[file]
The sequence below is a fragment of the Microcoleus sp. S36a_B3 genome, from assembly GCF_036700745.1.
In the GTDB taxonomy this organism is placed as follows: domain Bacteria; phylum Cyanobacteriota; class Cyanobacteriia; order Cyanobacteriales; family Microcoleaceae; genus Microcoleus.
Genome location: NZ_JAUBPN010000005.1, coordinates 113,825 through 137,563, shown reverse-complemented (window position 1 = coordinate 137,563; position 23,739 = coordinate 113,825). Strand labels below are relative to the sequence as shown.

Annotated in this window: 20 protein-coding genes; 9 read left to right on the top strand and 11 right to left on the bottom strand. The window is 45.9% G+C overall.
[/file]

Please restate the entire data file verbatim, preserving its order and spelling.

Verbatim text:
The sequence below is a fragment of the Microcoleus sp. S36a_B3 genome, from assembly GCF_036700745.1.
In the GTDB taxonomy this organism is placed as follows: domain Bacteria; phylum Cyanobacteriota; class Cyanobacteriia; order Cyanobacteriales; family Microcoleaceae; genus Microcoleus.
Genome location: NZ_JAUBPN010000005.1, coordinates 113,825 through 137,563, shown reverse-complemented (window position 1 = coordinate 137,563; position 23,739 = coordinate 113,825). Strand labels below are relative to the sequence as shown.

Annotated in this window: 20 protein-coding genes; 9 read left to right on the top strand and 11 right to left on the bottom strand. The window is 45.9% G+C overall.